Brokers have ‘critical role to play’

Given the upward trajectory of rates, mortgage advice for borrowers is now a premium commodity and brokers are going to be crucial in stabilising the market.

Steven Seal, Bluestone Mortgages CEO, said that brokers had a “critical role to play” for existing and would-be borrowers as many would never have experienced a consecutive rate rise environment, and brokers could demonstrate the range of options available despite market conditions.

He added: “As for the customers who are concerned about how this rate rise will affect their ability to meet their mortgage repayments, we highly encourage them to speak to their lenders as early as possible.”

MAB’s Murphy concurred: “The best course of action is to speak to a whole of market mortgage broker or your mortgage lender about the financial implications of the latest rise for your own personal situation.”

Others noted that this was the time for advisers to prove their mettle. Kevin Roberts, managing director of Legal & General Mortgage Services, said: “This is an opportunity for advisers to show their true worth. Good quality financial advice will be crucial in helping borrowers see past the initial headlines and understand what all this news means for their particular situation.”


Homemovers and first-time buyers will be impacted

While those across the property spectrum could be hit by the rate rise, experts noted that that the effect would be felt most in the confidence to move and take on debt.

Jeremy Leaf, north London estate agent and a former RICS residential chairman, said: “The increase will impact first-time buyers and new borrowers particularly, bearing in mind approximately 80 per cent of borrowers are on fixed rates.

“However, with UK Finance forecasting that 1.8 million deals are due to end at some point next year, there will be plenty of borrowers looking for new mortgage deals at a time when rates are likely to be considerably higher.”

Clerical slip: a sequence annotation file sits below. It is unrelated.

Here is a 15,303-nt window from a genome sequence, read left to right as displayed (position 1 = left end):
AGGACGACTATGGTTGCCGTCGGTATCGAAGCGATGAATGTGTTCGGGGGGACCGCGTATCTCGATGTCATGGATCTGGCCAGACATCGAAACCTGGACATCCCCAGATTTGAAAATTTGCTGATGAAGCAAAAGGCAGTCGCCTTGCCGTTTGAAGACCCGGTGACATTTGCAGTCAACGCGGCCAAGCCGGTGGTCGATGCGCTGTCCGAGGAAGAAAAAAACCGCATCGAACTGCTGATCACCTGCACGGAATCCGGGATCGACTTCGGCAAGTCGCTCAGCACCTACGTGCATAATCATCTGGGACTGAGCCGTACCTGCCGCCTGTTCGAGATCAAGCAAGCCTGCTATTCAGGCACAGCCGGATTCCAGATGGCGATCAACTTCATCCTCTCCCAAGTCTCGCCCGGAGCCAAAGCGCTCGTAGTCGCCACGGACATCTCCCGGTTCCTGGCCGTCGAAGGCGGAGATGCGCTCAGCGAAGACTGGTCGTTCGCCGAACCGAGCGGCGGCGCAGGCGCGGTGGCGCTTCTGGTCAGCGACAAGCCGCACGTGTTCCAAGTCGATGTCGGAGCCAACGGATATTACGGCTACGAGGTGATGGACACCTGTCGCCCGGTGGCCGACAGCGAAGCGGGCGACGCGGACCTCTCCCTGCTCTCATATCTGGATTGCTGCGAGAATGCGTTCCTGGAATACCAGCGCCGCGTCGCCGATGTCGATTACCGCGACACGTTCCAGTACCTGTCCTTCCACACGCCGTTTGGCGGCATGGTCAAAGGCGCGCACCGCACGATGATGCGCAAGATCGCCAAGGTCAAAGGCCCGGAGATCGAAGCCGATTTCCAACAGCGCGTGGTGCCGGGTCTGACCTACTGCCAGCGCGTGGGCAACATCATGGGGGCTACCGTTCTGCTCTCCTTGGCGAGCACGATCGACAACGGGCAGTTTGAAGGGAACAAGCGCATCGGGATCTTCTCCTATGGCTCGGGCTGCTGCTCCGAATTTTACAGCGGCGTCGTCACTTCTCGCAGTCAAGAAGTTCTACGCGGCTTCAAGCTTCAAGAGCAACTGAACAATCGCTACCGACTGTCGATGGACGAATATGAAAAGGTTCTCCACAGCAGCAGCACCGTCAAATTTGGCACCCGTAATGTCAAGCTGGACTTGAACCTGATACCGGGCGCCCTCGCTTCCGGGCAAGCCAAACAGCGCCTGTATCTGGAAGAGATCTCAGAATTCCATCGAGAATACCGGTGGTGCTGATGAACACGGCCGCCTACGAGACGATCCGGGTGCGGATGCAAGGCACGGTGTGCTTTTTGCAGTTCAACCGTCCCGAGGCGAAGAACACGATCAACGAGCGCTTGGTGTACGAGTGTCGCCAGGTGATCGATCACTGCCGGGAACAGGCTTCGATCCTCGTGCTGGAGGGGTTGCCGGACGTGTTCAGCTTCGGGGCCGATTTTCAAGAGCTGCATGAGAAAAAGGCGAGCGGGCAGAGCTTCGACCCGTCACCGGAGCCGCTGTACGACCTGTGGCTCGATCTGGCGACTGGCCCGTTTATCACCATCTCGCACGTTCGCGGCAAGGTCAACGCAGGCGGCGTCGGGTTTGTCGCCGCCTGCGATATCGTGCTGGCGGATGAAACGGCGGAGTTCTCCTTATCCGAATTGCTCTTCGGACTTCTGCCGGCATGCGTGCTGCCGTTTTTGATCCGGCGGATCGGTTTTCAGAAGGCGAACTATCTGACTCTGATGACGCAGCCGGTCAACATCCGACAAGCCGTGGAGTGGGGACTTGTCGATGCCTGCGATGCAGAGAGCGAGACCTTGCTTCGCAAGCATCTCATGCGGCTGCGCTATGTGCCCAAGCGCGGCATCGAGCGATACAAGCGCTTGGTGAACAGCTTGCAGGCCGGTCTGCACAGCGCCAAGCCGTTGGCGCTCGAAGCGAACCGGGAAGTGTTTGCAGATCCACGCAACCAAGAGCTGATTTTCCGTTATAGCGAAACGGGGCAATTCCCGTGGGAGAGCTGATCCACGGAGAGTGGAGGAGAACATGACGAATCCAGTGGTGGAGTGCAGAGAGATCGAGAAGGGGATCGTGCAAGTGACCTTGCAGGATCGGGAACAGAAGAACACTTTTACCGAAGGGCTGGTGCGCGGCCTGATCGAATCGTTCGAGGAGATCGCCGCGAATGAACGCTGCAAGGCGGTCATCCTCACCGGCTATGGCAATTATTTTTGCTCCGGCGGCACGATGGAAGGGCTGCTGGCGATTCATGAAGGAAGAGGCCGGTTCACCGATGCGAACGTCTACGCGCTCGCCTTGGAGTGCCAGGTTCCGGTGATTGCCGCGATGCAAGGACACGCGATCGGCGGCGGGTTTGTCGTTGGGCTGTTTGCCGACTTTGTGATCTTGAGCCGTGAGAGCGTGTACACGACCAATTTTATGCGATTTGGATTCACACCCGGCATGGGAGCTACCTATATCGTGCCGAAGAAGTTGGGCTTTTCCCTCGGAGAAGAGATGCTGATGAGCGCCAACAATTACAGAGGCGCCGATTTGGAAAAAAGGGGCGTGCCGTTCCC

Leaf said that while rates were still low compared to their historical average the impact was exacerbated by “continuing worries about inflation and the economy generally”.

Simon Webb, managing director for capital markets and finance at Livemore, noted that there were many people over 50 would be  “really worrying about how they are going to make ends meet”.

“Of particular concern are those coming to the end of a mortgage fixed rate term, who are facing huge leaps in their mortgage payments and mortgage prisoners who are often at the mercy of a lender’s rising standard variable rates. This rise leaves a lot of people increasingly vulnerable.”


A note of optimism?

Amid the uncertainty and volatility that the rate rises will undoubtedly cause, several experts hinted at better times to come – pointing to a potential cut in stamp duty, cooling house prices and the fact that the Bank of England may show restraint on raising rates in the future.

Nathan Emerson, CEO of Propertymark, urged that those looking to enter the market “should not be spooked by this”, despite the gloomy headline figures.

He continued: “Despite increases, the majority of buyers and sellers are taking advantage of the cooling off in house prices and the slight easing in competition, and they continue to enter a strong and healthy market.”

L&G’s Roberts noted that: “There might be help on the horizon for new borrowers, as the government is expected to announce a cut to stamp duty later this week. There are then some reasons for positivity, in spite of the headlines.”

Meanwhile, SPF’s Harris predicted that rates were unlikely to go much beyond three per cent, as if the Bank of England did increase the base rate to four or five per cent “it risks causing greater problems than those it is attempting to control”.

And now, all attention will now turn to tomorrow’s mini Budget to see just how the Chancellor will deal with the cost-of-living crisis and whether he will, as expected, cut stamp duty.